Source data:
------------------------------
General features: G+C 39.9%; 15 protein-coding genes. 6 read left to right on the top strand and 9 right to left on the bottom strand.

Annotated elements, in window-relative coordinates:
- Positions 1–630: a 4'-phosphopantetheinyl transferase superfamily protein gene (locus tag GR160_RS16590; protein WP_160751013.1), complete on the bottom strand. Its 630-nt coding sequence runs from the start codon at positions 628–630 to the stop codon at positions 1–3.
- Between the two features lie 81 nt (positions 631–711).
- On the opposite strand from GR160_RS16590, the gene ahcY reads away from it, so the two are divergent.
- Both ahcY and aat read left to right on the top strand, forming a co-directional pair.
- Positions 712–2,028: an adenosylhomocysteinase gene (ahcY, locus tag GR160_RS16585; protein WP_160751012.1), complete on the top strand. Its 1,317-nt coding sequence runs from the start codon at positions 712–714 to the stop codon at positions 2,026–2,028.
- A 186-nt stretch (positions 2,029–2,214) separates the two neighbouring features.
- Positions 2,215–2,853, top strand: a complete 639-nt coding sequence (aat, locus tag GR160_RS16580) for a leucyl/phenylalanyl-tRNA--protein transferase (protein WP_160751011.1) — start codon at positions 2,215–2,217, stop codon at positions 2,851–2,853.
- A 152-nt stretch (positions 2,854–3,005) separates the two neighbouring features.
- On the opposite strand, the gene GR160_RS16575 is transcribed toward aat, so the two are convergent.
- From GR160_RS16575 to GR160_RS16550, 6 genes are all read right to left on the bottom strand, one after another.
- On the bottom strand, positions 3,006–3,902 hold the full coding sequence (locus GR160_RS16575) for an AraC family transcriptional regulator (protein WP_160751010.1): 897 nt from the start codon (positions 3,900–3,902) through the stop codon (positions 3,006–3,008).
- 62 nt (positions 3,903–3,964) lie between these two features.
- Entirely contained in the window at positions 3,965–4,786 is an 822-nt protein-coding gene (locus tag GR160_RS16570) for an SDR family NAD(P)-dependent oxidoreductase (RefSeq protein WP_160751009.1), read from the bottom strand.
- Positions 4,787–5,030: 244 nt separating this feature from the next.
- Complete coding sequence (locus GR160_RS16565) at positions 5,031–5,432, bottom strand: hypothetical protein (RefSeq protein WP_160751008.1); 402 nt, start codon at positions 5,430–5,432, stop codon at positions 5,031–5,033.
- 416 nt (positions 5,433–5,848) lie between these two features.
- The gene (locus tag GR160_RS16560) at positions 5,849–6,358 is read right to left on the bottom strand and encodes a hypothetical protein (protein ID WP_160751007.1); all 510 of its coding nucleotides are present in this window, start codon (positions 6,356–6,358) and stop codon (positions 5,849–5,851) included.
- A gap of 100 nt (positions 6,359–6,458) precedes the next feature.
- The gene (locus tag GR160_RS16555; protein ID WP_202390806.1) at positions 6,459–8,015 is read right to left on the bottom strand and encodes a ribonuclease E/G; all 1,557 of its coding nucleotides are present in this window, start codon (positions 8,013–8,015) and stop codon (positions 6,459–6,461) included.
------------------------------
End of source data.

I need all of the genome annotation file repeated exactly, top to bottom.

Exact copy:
General features: G+C 39.9%; 15 protein-coding genes. 6 read left to right on the top strand and 9 right to left on the bottom strand.

Annotated elements, in window-relative coordinates:
- Positions 1–630: a 4'-phosphopantetheinyl transferase superfamily protein gene (locus tag GR160_RS16590; protein WP_160751013.1), complete on the bottom strand. Its 630-nt coding sequence runs from the start codon at positions 628–630 to the stop codon at positions 1–3.
- Between the two features lie 81 nt (positions 631–711).
- On the opposite strand from GR160_RS16590, the gene ahcY reads away from it, so the two are divergent.
- Both ahcY and aat read left to right on the top strand, forming a co-directional pair.
- Positions 712–2,028: an adenosylhomocysteinase gene (ahcY, locus tag GR160_RS16585; protein WP_160751012.1), complete on the top strand. Its 1,317-nt coding sequence runs from the start codon at positions 712–714 to the stop codon at positions 2,026–2,028.
- A 186-nt stretch (positions 2,029–2,214) separates the two neighbouring features.
- Positions 2,215–2,853, top strand: a complete 639-nt coding sequence (aat, locus tag GR160_RS16580) for a leucyl/phenylalanyl-tRNA--protein transferase (protein WP_160751011.1) — start codon at positions 2,215–2,217, stop codon at positions 2,851–2,853.
- A 152-nt stretch (positions 2,854–3,005) separates the two neighbouring features.
- On the opposite strand, the gene GR160_RS16575 is transcribed toward aat, so the two are convergent.
- From GR160_RS16575 to GR160_RS16550, 6 genes are all read right to left on the bottom strand, one after another.
- On the bottom strand, positions 3,006–3,902 hold the full coding sequence (locus GR160_RS16575) for an AraC family transcriptional regulator (protein WP_160751010.1): 897 nt from the start codon (positions 3,900–3,902) through the stop codon (positions 3,006–3,008).
- 62 nt (positions 3,903–3,964) lie between these two features.
- Entirely contained in the window at positions 3,965–4,786 is an 822-nt protein-coding gene (locus tag GR160_RS16570) for an SDR family NAD(P)-dependent oxidoreductase (RefSeq protein WP_160751009.1), read from the bottom strand.
- Positions 4,787–5,030: 244 nt separating this feature from the next.
- Complete coding sequence (locus GR160_RS16565) at positions 5,031–5,432, bottom strand: hypothetical protein (RefSeq protein WP_160751008.1); 402 nt, start codon at positions 5,430–5,432, stop codon at positions 5,031–5,033.
- 416 nt (positions 5,433–5,848) lie between these two features.
- The gene (locus tag GR160_RS16560) at positions 5,849–6,358 is read right to left on the bottom strand and encodes a hypothetical protein (protein ID WP_160751007.1); all 510 of its coding nucleotides are present in this window, start codon (positions 6,356–6,358) and stop codon (positions 5,849–5,851) included.
- A gap of 100 nt (positions 6,359–6,458) precedes the next feature.
- The gene (locus tag GR160_RS16555; protein ID WP_202390806.1) at positions 6,459–8,015 is read right to left on the bottom strand and encodes a ribonuclease E/G; all 1,557 of its coding nucleotides are present in this window, start codon (positions 8,013–8,015) and stop codon (positions 6,459–6,461) included.